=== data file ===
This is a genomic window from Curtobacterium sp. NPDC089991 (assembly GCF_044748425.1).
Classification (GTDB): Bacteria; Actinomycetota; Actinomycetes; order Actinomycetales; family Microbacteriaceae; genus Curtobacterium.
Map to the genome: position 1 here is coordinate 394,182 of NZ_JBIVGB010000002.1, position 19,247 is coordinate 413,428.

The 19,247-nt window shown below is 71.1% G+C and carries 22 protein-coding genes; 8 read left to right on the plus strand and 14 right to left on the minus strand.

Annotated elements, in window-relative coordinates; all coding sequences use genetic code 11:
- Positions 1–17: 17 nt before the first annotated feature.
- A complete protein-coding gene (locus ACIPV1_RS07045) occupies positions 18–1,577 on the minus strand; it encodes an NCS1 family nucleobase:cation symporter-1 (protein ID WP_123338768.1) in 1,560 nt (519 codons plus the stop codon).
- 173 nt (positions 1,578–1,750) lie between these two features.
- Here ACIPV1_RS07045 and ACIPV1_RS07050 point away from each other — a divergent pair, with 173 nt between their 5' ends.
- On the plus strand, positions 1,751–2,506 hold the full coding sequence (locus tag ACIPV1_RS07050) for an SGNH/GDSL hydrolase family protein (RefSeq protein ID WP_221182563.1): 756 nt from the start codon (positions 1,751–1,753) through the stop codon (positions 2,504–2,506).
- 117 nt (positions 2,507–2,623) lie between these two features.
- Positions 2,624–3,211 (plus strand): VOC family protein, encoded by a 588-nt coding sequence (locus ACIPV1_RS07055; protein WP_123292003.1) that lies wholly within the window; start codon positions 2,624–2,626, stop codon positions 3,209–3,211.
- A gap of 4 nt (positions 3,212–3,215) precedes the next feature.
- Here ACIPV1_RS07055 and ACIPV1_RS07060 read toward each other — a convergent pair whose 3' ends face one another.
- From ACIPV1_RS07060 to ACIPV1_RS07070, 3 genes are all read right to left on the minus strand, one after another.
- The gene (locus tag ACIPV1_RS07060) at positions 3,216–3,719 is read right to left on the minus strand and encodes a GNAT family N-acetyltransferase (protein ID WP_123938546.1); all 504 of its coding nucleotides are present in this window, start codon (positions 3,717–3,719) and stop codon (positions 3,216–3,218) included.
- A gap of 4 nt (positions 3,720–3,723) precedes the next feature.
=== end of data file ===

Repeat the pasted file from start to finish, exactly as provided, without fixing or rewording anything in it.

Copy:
This is a genomic window from Curtobacterium sp. NPDC089991 (assembly GCF_044748425.1).
Classification (GTDB): Bacteria; Actinomycetota; Actinomycetes; order Actinomycetales; family Microbacteriaceae; genus Curtobacterium.
Map to the genome: position 1 here is coordinate 394,182 of NZ_JBIVGB010000002.1, position 19,247 is coordinate 413,428.

The 19,247-nt window shown below is 71.1% G+C and carries 22 protein-coding genes; 8 read left to right on the plus strand and 14 right to left on the minus strand.

Annotated elements, in window-relative coordinates; all coding sequences use genetic code 11:
- Positions 1–17: 17 nt before the first annotated feature.
- A complete protein-coding gene (locus ACIPV1_RS07045) occupies positions 18–1,577 on the minus strand; it encodes an NCS1 family nucleobase:cation symporter-1 (protein ID WP_123338768.1) in 1,560 nt (519 codons plus the stop codon).
- 173 nt (positions 1,578–1,750) lie between these two features.
- Here ACIPV1_RS07045 and ACIPV1_RS07050 point away from each other — a divergent pair, with 173 nt between their 5' ends.
- On the plus strand, positions 1,751–2,506 hold the full coding sequence (locus tag ACIPV1_RS07050) for an SGNH/GDSL hydrolase family protein (RefSeq protein ID WP_221182563.1): 756 nt from the start codon (positions 1,751–1,753) through the stop codon (positions 2,504–2,506).
- 117 nt (positions 2,507–2,623) lie between these two features.
- Positions 2,624–3,211 (plus strand): VOC family protein, encoded by a 588-nt coding sequence (locus ACIPV1_RS07055; protein WP_123292003.1) that lies wholly within the window; start codon positions 2,624–2,626, stop codon positions 3,209–3,211.
- A gap of 4 nt (positions 3,212–3,215) precedes the next feature.
- Here ACIPV1_RS07055 and ACIPV1_RS07060 read toward each other — a convergent pair whose 3' ends face one another.
- From ACIPV1_RS07060 to ACIPV1_RS07070, 3 genes are all read right to left on the minus strand, one after another.
- The gene (locus tag ACIPV1_RS07060) at positions 3,216–3,719 is read right to left on the minus strand and encodes a GNAT family N-acetyltransferase (protein ID WP_123938546.1); all 504 of its coding nucleotides are present in this window, start codon (positions 3,717–3,719) and stop codon (positions 3,216–3,218) included.
- A gap of 4 nt (positions 3,720–3,723) precedes the next feature.